ALJAZEERA journalist Ned Resnikoff writes that at times “the crisis caused by riots and property destruction has had a significant role in forcing authorities to respond to demands for political change.” Specific events such as the Watts Riot, Stonewall Inn, Selma, Haymarket, and Blair Mountain are events where violence was met with social acknowledgment and political consequences. Each pushed an issue to the forefront by the sheer violence of what happened. Sometimes something loud has to happen, really LOUD in order to be heard and recognized. This is a tragic truth; sometimes violence is required.

Violence as resistance, among other misunderstood methods, has its place from what we expect of communities and what sometimes communities hope to achieve on their own. Who are we to foreordain how a community harnesses its resistive energy and unleashes it? Eve Tuck is a youth resistance scholar who suggests that there are contradictions within the framework of schooling that are intended on progressing students towards completion, but are actually foundational to students being held back or marginalized. This results with identities that are often described by Tuck as Dangerous Dignities which comprehends resistance as a multi-faceted process, riddled with complicating discourses and something that goes beyond the whole reproductive and resistance argument; as a dangerous dignity sometimes we expect youth to resist in certain ways to transform oppressive structures, but frankly, the resistant outcomes are unpredictable and sometimes not transformative according to our lens.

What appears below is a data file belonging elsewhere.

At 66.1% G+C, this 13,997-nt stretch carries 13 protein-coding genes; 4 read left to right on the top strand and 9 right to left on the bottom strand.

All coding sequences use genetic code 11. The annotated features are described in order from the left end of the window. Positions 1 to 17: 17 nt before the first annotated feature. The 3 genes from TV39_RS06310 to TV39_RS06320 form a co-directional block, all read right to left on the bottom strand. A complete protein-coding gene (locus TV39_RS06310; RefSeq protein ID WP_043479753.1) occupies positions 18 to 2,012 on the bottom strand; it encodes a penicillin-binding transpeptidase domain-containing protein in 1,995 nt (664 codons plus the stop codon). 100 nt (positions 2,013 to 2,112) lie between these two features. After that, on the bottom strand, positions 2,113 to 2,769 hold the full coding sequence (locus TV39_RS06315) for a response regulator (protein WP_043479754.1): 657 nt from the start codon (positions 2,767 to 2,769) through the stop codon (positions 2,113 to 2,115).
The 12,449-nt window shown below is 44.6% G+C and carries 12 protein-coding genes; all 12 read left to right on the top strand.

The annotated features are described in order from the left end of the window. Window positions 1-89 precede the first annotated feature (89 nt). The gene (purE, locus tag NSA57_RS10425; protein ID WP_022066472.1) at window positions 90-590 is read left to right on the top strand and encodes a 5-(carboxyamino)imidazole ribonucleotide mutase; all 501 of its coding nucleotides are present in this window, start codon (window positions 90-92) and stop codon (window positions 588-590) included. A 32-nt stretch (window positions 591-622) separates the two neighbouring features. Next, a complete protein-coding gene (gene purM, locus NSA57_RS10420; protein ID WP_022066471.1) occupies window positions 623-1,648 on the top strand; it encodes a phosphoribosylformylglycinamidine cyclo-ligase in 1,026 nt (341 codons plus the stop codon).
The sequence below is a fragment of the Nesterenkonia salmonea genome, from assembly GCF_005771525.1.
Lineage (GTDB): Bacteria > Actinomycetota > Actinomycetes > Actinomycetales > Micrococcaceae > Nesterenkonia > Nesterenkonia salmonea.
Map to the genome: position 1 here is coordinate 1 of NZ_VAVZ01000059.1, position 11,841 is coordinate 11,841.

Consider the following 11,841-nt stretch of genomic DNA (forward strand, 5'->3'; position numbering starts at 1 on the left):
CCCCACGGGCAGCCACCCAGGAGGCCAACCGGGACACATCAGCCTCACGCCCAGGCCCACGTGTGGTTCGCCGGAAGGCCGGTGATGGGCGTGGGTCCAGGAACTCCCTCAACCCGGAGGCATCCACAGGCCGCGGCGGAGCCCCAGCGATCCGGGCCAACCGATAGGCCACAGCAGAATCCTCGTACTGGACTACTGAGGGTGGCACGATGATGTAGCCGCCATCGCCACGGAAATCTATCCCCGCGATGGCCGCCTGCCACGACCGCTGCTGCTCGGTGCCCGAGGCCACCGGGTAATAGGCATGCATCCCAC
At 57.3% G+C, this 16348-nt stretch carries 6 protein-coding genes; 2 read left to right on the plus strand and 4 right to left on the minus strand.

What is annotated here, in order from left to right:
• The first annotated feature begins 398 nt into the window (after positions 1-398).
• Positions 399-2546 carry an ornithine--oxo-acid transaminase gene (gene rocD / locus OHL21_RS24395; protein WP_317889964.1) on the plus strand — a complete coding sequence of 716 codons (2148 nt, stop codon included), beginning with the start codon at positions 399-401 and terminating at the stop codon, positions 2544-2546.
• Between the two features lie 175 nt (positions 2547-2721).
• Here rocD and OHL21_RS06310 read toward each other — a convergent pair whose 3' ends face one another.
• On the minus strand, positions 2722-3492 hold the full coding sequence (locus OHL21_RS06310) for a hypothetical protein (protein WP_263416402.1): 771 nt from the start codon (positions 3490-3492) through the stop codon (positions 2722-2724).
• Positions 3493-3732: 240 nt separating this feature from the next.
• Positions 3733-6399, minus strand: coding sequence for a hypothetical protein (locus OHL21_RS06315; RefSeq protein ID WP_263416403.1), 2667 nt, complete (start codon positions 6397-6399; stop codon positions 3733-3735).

Tuck’s research findings tend to “complicate, extend, and sometimes explode current conceptualizations of youth resistance.” What needs to happen is an approach to Ferguson with a serious critique of resistance through the relationship of Humiliating Ironies and Dangerous Dignities, and of liberal and Eurocentric notions of progress. Why can’t progress be an entire community rising up? According to Tuck, resistance can play out in the following: